Color-coded microfiber mops and cloths are essential for safe and efficient facilities maintenance.
The rise of Healthcare Associated Infections (HAIs) is prolific amongst the elderly, sick, and young. The New England Medical Journal reports that in healthcare facilities alone 721,000 HAIs are reported annually contributing to 75,000 mortalities. Hospitals schools, daycares, nursing homes, and even the hospitality industry are implementing color-coded microfiber systems to combat this.
What colors are used for each cleaning task?
There is no defined answer other that you designate a specific color for a particular job. When I train a group, I try and use four colors in the wiping system and two colors in the moping systems. I try to make it as easy as possible to remember so that after a few days after implementing the program it becomes natural. Here are the colors I recommend designating for specific tasks but you can always change it to fit your plan.
Yellow – Dry Dusting and polishing.
Red – Restrooms area such as toilets and urinals, hazard areas.
Blue – Glass, and mirrors.
Green – General areas such as desks, tables, kitchens, sinks, water fountains.
Red – Restrooms & hazard areas.
Green – General areas such as classrooms, hallways, patient rooms.
How do we prevent cross-contamination?
Use a specific mop for each room. Unlike traditional cotton mops, microfiber flat mops take up little space and can be stacked so you may use a mop for every room. Never take the mop that we just used in the restroom and bring those germs out into the general areas and hallways. Clean the bathroom, take off the mop, put it in your laundry bag, and start fresh with a new mop as we move into a new area. This will make sure whatever the germs are in a particular area are contained.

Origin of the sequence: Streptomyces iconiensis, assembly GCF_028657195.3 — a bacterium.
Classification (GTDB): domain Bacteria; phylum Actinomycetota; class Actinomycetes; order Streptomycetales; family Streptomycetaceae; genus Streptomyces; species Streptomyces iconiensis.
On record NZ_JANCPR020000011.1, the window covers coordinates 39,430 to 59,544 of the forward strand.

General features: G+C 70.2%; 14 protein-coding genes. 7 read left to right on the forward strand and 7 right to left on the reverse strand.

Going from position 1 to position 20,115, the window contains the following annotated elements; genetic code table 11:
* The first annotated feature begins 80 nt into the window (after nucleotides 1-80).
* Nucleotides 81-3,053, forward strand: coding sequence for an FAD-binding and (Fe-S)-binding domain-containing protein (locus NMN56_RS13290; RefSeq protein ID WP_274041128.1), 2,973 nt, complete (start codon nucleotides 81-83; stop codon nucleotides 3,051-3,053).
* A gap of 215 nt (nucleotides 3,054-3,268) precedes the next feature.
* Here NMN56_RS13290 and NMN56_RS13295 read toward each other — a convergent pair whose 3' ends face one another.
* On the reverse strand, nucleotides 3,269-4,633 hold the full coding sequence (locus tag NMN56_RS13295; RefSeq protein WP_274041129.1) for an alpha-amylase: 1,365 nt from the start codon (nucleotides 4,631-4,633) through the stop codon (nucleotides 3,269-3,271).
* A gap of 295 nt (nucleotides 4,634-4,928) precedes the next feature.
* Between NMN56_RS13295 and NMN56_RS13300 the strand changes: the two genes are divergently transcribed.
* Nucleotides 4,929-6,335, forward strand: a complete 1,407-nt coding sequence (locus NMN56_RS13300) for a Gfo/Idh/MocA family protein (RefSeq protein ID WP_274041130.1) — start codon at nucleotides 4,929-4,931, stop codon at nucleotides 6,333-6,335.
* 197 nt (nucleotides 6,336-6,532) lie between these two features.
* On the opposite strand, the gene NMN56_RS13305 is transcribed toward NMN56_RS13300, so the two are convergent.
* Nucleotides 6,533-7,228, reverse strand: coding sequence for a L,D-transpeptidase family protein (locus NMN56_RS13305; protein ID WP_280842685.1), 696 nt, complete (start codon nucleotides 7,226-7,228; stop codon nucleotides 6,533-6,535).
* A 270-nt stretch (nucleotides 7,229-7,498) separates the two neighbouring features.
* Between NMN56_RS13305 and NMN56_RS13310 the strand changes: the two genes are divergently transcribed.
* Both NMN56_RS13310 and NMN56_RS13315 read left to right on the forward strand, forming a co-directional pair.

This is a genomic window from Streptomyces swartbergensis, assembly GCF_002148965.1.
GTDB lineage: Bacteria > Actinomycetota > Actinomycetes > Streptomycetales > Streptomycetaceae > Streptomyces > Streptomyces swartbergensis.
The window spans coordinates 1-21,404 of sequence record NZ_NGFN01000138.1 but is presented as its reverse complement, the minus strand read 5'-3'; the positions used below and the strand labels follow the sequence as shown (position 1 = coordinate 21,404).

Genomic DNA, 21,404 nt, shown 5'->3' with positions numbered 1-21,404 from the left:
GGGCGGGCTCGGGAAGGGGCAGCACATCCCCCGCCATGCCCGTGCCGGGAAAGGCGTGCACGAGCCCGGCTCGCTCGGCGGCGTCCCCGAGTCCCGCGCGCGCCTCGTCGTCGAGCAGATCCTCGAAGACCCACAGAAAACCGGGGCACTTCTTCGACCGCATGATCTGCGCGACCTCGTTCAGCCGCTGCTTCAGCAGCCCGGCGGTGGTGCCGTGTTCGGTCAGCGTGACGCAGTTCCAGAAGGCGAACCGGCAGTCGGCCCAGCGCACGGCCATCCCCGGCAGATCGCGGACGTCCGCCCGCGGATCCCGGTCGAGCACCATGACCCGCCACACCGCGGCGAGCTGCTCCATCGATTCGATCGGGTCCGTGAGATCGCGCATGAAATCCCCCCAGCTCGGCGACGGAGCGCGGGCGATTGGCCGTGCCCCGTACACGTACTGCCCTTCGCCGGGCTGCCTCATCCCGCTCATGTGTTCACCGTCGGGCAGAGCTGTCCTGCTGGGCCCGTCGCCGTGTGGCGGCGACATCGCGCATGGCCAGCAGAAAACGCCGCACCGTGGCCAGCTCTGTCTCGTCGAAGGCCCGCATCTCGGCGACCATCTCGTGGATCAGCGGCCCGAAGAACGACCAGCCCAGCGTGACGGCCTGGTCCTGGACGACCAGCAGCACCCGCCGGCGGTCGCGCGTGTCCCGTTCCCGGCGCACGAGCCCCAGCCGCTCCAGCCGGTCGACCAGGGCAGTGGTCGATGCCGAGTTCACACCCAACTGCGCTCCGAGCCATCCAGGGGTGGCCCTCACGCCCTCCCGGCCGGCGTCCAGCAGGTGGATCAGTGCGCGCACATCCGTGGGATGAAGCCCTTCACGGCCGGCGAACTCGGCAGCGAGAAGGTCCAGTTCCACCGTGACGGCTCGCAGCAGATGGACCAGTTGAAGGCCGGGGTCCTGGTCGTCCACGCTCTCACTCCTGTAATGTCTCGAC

So why not just use a clean cloth or mop of the same color?
I recently implemented a color coding system at a local university. I was explaining to the group you should never use a red towel outside of the bathroom. Somebody asked, "Why don't you just use a clean red cloth?"
I told to the team that you may be using a brand new clean red cloth to clean a water fountain in the hallway, but a person may have just seen you using a red cloth cleaning a toilet or a urinal. We don’t want the person that is observing the situation going to your supervisor complaining that you used the same cloth to clean the fountain right after you cleaned the bathroom. They have no idea you changed to a clean cloth and will assume the worst. We need to keep up the color coding procedure to ensure our customers that we are cleaning properly.
But my team will be resistant to change…
I have done color coding microfiber training many times, and it’s not always easy breaking the employees cleaning routine. I hear comments like “you don’t know what it’s like cleaning 25,000 square feet a night. We don’t have time to worry about the color towels we are using.” As I try and sympathize for the employee, I explain the potential of spreading harmful germs from one area to another. I let them know as they get used to the system they will feel more comfortable and it will get easier as they break the usual routine. Eventually, the team will appreciate and embrace using new microfibers for each room. It's more sanitary for them too.
Clean smarter, save lives. That should be the rallying cry of every aspect of your facilities maintenance team.